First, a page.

The Leadership Shortage

Most HR professionals worry their companies haven’t identified the firm’s future leaders. Others haven’t even started looking. A new Korn Ferry survey.


It’s the goal of any HR employee to hire, create, and maintain a pipeline of people who can become the leader of the company in the future. Unfortunately, many hiring professionals feel those leadership pipelines are pretty thin.

Nearly 70% of HR professionals aren’t confident that their organization currently has the right people to guide the company into the future, according to a new Korn Ferry survey. Worse, only 14% of them say they are confident that their organization has identified the right people internally as high-potential talent.

Experts say it shapes up to be a critical problem for organizations, particularly if companies aren’t finding high-potential talent early in their careers. “Your future CEO could be sitting in that small cube doing entry-level work,” says Lisa Niesen, Korn Ferry’s vice president and general manager of assessment.

Korn Ferry surveyed more than 1,000 talent-acquisition professionals globally in late 2019. Experts say it’s critical for leaders to develop a talent strategy that fits the firm’s business strategy, and then scientifically assess which people have the potential to grow and guide the company in the future.

Finding talent has been a major concern for several years as the pain from the Great Recession has faded. Indeed, an earlier Korn Ferry study said that by 2030, there will be a global human talent shortage of more than 85 million people, or roughly equivalent to the population of Germany.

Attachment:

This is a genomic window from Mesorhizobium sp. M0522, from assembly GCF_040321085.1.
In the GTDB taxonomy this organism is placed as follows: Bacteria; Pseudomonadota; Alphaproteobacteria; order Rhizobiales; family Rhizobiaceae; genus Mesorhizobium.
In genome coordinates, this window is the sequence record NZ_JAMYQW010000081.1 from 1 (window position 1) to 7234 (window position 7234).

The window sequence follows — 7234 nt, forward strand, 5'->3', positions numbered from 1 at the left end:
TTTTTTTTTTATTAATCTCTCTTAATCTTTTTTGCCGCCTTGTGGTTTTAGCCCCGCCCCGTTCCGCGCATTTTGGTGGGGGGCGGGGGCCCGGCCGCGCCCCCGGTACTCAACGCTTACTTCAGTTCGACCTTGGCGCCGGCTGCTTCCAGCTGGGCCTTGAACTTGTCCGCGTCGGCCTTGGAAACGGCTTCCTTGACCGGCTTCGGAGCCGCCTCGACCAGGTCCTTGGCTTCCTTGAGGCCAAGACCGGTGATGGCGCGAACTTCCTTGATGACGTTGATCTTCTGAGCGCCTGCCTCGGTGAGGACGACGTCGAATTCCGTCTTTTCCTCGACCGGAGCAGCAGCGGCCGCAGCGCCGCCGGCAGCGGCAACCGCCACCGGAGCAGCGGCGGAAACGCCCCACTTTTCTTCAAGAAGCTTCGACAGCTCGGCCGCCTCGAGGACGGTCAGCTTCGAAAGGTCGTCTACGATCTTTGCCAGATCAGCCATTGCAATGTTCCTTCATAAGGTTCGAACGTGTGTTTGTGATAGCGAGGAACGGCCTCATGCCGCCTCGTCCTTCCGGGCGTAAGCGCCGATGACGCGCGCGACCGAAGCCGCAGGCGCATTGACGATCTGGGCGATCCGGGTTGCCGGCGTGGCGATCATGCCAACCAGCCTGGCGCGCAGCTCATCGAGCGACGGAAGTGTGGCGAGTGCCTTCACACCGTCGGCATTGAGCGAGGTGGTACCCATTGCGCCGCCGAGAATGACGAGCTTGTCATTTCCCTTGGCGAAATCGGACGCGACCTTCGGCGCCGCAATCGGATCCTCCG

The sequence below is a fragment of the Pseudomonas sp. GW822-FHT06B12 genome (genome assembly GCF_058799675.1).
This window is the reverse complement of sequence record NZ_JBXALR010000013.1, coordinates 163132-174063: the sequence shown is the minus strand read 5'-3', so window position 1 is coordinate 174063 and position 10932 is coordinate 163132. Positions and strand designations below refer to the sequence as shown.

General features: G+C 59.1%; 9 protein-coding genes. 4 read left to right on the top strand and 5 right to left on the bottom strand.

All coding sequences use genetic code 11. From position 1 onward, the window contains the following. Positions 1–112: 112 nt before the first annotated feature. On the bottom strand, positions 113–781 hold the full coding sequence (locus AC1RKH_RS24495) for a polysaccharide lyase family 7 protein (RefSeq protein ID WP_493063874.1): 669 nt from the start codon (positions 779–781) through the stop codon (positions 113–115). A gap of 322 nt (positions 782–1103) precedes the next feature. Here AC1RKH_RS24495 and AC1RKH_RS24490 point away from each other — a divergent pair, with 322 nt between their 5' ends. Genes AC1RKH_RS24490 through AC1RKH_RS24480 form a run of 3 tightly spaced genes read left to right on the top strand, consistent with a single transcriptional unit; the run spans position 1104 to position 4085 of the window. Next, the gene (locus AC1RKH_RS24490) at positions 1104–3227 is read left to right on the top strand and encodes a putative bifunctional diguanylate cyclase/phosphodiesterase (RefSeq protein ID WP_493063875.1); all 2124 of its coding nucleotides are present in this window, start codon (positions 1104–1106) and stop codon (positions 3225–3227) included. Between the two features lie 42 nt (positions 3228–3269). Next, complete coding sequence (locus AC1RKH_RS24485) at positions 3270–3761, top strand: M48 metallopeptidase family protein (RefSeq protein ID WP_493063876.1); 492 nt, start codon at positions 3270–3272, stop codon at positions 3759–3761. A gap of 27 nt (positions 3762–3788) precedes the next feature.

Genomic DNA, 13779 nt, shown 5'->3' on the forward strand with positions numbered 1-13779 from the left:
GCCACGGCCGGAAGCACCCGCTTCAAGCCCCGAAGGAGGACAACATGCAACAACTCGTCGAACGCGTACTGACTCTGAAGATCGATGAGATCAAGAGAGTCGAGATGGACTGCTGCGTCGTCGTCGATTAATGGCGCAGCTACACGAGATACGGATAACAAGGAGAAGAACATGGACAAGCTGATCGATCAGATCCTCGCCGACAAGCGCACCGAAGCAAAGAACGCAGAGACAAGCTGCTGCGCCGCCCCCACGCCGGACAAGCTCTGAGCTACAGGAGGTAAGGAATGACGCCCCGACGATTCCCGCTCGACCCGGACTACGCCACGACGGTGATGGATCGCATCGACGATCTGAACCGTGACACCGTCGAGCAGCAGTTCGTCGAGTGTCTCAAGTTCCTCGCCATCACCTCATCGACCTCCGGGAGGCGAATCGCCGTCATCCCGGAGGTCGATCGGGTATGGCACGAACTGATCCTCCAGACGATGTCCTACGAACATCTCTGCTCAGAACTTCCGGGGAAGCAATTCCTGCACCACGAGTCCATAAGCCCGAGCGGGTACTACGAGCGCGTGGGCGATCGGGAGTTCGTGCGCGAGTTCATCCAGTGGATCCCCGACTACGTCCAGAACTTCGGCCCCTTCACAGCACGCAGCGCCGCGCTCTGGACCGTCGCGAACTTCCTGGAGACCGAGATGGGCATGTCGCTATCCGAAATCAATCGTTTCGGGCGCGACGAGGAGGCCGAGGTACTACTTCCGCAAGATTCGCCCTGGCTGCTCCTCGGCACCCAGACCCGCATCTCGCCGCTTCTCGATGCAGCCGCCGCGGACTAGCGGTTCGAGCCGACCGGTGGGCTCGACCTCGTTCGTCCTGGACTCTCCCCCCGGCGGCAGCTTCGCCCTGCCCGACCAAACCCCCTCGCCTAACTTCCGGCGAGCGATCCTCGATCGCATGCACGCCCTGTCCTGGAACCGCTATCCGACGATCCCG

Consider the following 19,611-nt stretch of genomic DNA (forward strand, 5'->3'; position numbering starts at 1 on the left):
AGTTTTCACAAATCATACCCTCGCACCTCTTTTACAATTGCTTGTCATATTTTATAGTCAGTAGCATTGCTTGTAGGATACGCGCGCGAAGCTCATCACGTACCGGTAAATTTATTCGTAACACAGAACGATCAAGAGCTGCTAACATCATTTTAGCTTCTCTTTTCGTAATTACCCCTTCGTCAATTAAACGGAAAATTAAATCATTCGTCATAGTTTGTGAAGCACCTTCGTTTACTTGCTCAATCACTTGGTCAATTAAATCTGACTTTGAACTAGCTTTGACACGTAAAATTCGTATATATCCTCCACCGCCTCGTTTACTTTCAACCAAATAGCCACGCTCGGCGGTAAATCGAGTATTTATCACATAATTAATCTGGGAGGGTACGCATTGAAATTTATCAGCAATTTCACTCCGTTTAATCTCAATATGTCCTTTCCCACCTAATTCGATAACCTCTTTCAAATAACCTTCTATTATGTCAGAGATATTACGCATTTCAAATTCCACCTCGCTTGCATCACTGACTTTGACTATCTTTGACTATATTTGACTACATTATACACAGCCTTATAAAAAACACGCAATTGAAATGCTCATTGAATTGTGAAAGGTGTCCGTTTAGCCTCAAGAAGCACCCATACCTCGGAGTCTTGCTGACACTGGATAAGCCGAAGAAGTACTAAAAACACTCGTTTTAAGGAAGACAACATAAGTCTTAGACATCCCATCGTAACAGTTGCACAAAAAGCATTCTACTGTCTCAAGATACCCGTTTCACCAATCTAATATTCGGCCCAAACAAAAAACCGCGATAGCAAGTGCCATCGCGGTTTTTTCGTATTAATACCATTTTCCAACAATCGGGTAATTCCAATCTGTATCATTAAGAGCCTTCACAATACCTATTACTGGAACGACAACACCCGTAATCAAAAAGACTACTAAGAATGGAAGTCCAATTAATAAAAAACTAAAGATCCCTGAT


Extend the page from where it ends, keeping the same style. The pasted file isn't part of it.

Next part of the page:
But the worry goes beyond just finding the right people for an open role, it’s finding people who can take that role and eventually grow into a leadership position. Of those surveyed, 82% said their firms are placing greater emphasis on finding future leaders than they were five years ago.

However, nearly half, or 45%, say their organization doesn’t have any program in place. At the same time, the programs that are in place have some problems. Traditional routes toward leadership have often been designed for siloed, heavily structured roles that involve getting one group of people to do one thing well. But this kind of leadership may not fit the future of work, as more workers of different backgrounds and disciplines are grouped together to work on projects.

Two-thirds of respondents said they are not looking deep enough into the organization to identify those with potential. Only 10% say their programs include evaluating entry-level recruits on their potential for future leadership. By not looking at those young recruits, firms risk watching those workers become leaders somewhere else. “Rest assured that they’ll leave and one day be leading another company, not yours,” Niesen says.